Crude Oil Edges Higher After Slump as Traders Weigh OPEC+ Hike, Demand

Crude Oil edged higher after plunging to the lowest close in almost six months as investors weighed a token supply increase from OPEC+ against weaker US gasoline demand and rising inventories.

West Texas Intermediate climbed above $91 a barrel in early Asian trading, after sinking 4% on Wednesday. The Organization of Petroleum Exporting Countries and its allies agreed to boost supply by a meager 100,000 barrels a day in September, while warning of “severely limited” spare capacity. 

In the US, government data showed Americans are driving less than they did in the summer of 2020, when pandemic travel curbs all but halted movement. Nationwide crude stockpiles expanded by more than 4 million barrels last week, including a build at the key storage hub in Cushing, Oklahoma.

Crude has now given up all of the gains that were triggered by Moscow’s invasion of Ukraine in late February. Since peaking at more than $130 a barrel in March, the US benchmark has been dragged lower by signs that Russia is still getting its barrels onto the global market, and escalating investor concerns that a global slowdown will erode energy consumption.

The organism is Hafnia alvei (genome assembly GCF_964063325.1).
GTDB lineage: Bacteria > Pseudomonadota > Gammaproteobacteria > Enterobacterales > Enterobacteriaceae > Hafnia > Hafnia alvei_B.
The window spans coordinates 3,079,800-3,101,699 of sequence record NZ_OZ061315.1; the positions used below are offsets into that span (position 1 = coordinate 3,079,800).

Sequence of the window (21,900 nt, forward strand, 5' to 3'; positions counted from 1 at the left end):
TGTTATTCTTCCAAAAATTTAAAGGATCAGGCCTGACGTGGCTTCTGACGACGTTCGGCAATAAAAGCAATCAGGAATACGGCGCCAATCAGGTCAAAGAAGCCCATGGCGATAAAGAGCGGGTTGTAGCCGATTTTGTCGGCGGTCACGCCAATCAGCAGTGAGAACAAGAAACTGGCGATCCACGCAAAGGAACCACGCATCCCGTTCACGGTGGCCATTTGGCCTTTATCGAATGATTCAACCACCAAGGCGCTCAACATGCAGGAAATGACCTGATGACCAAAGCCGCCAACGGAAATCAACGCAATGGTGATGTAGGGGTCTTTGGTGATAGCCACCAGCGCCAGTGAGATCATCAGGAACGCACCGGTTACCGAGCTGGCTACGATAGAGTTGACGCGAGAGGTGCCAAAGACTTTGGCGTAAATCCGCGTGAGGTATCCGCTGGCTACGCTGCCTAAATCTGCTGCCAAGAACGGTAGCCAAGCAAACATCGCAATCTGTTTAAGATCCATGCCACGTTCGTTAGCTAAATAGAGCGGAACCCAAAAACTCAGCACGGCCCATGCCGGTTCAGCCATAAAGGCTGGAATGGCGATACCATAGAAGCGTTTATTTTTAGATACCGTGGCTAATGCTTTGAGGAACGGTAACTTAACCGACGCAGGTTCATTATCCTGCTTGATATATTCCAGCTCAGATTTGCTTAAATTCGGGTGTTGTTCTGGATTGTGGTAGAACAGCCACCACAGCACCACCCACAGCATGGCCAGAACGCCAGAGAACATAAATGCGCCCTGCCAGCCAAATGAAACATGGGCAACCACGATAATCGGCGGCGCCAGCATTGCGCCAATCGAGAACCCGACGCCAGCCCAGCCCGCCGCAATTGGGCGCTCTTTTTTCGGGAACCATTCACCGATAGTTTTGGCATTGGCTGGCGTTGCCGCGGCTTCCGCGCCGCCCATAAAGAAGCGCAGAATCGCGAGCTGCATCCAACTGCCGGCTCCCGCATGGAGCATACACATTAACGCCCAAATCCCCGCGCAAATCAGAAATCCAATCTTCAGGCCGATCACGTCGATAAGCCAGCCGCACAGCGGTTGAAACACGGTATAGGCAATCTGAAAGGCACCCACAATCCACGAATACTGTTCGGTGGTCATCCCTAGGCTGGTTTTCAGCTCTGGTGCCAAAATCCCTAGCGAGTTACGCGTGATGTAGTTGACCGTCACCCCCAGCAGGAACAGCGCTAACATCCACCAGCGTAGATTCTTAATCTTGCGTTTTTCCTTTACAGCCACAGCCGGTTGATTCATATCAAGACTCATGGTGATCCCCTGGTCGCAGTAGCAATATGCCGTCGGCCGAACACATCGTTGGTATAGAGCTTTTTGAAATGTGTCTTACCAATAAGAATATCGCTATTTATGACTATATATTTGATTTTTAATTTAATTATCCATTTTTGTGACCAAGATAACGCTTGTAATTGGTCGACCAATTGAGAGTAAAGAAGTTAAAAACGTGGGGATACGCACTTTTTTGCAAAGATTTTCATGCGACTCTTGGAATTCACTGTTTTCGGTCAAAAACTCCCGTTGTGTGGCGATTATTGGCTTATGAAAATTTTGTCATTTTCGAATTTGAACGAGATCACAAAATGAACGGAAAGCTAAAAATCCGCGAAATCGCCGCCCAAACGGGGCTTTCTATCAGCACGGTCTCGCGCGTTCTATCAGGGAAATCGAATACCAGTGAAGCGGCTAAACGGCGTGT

The solid petroleum stock build “acted as a bearish counterweight to the earlier bullish announcement from OPEC+ to increase quotas by only 100,000 barrels,” Citigroup Inc. analysts including Francesco Martoccia said in a note.

The extremely modest output increase from OPEC+ came despite a visit by Joe Biden to Saudi Arabia last month, when the US president urged producers to add supplies as part of his efforts to rein in inflation. Still, his administration can take heart from the steady retreat in average retail gasoline prices, which have dropped by almost $1 a gallon since hitting a record in mid-June.

Although the oil market remains in backwardation — a bullish pattern marked by near-term prices trading above longer-dated ones — differentials have narrowed, signaling that underlying physical tightness is easing off. Brent’s prompt spread, the difference between its two nearest contracts, was $1.60 a barrel, down from more than $4 a barrel a month ago.

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